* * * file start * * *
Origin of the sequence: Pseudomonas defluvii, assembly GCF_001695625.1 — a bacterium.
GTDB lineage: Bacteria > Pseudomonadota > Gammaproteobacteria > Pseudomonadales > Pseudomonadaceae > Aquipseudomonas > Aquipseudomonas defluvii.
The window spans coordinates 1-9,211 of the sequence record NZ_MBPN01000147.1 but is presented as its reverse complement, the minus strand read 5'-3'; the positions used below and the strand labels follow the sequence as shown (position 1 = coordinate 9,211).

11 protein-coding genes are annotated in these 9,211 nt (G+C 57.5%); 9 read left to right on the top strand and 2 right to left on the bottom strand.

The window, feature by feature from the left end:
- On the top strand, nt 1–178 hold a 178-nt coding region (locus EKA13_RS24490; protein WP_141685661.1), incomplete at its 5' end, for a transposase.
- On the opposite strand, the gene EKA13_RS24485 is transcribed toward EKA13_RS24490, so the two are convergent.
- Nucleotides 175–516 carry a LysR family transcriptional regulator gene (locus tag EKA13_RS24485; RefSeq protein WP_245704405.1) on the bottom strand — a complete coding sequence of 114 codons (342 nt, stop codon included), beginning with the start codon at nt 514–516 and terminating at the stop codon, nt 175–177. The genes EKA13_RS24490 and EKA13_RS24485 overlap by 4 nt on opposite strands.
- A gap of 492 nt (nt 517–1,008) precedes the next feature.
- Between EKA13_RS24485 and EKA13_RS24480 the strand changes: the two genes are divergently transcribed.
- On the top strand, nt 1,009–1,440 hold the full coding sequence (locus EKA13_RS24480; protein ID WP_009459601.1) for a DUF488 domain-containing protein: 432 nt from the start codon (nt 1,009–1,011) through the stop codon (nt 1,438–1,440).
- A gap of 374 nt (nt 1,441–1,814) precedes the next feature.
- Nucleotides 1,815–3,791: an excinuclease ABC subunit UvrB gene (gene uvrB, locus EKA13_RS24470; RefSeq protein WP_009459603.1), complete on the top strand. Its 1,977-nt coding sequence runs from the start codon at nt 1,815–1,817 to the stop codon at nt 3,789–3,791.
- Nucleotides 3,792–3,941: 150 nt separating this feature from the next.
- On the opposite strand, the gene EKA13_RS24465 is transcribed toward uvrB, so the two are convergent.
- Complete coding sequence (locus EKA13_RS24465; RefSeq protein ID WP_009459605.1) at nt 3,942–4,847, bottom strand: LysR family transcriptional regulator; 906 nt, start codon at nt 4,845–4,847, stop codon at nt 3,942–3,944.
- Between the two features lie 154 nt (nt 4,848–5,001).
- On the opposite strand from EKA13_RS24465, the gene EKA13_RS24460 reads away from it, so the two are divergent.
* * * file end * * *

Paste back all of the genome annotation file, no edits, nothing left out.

Origin of the sequence: Pseudomonas defluvii, assembly GCF_001695625.1 — a bacterium.
GTDB lineage: Bacteria > Pseudomonadota > Gammaproteobacteria > Pseudomonadales > Pseudomonadaceae > Aquipseudomonas > Aquipseudomonas defluvii.
The window spans coordinates 1-9,211 of the sequence record NZ_MBPN01000147.1 but is presented as its reverse complement, the minus strand read 5'-3'; the positions used below and the strand labels follow the sequence as shown (position 1 = coordinate 9,211).

11 protein-coding genes are annotated in these 9,211 nt (G+C 57.5%); 9 read left to right on the top strand and 2 right to left on the bottom strand.

The window, feature by feature from the left end:
- On the top strand, nt 1–178 hold a 178-nt coding region (locus EKA13_RS24490; protein WP_141685661.1), incomplete at its 5' end, for a transposase.
- On the opposite strand, the gene EKA13_RS24485 is transcribed toward EKA13_RS24490, so the two are convergent.
- Nucleotides 175–516 carry a LysR family transcriptional regulator gene (locus tag EKA13_RS24485; RefSeq protein WP_245704405.1) on the bottom strand — a complete coding sequence of 114 codons (342 nt, stop codon included), beginning with the start codon at nt 514–516 and terminating at the stop codon, nt 175–177. The genes EKA13_RS24490 and EKA13_RS24485 overlap by 4 nt on opposite strands.
- A gap of 492 nt (nt 517–1,008) precedes the next feature.
- Between EKA13_RS24485 and EKA13_RS24480 the strand changes: the two genes are divergently transcribed.
- On the top strand, nt 1,009–1,440 hold the full coding sequence (locus EKA13_RS24480; protein ID WP_009459601.1) for a DUF488 domain-containing protein: 432 nt from the start codon (nt 1,009–1,011) through the stop codon (nt 1,438–1,440).
- A gap of 374 nt (nt 1,441–1,814) precedes the next feature.
- Nucleotides 1,815–3,791: an excinuclease ABC subunit UvrB gene (gene uvrB, locus EKA13_RS24470; RefSeq protein WP_009459603.1), complete on the top strand. Its 1,977-nt coding sequence runs from the start codon at nt 1,815–1,817 to the stop codon at nt 3,789–3,791.
- Nucleotides 3,792–3,941: 150 nt separating this feature from the next.
- On the opposite strand, the gene EKA13_RS24465 is transcribed toward uvrB, so the two are convergent.
- Complete coding sequence (locus EKA13_RS24465; RefSeq protein ID WP_009459605.1) at nt 3,942–4,847, bottom strand: LysR family transcriptional regulator; 906 nt, start codon at nt 4,845–4,847, stop codon at nt 3,942–3,944.
- Between the two features lie 154 nt (nt 4,848–5,001).
- On the opposite strand from EKA13_RS24465, the gene EKA13_RS24460 reads away from it, so the two are divergent.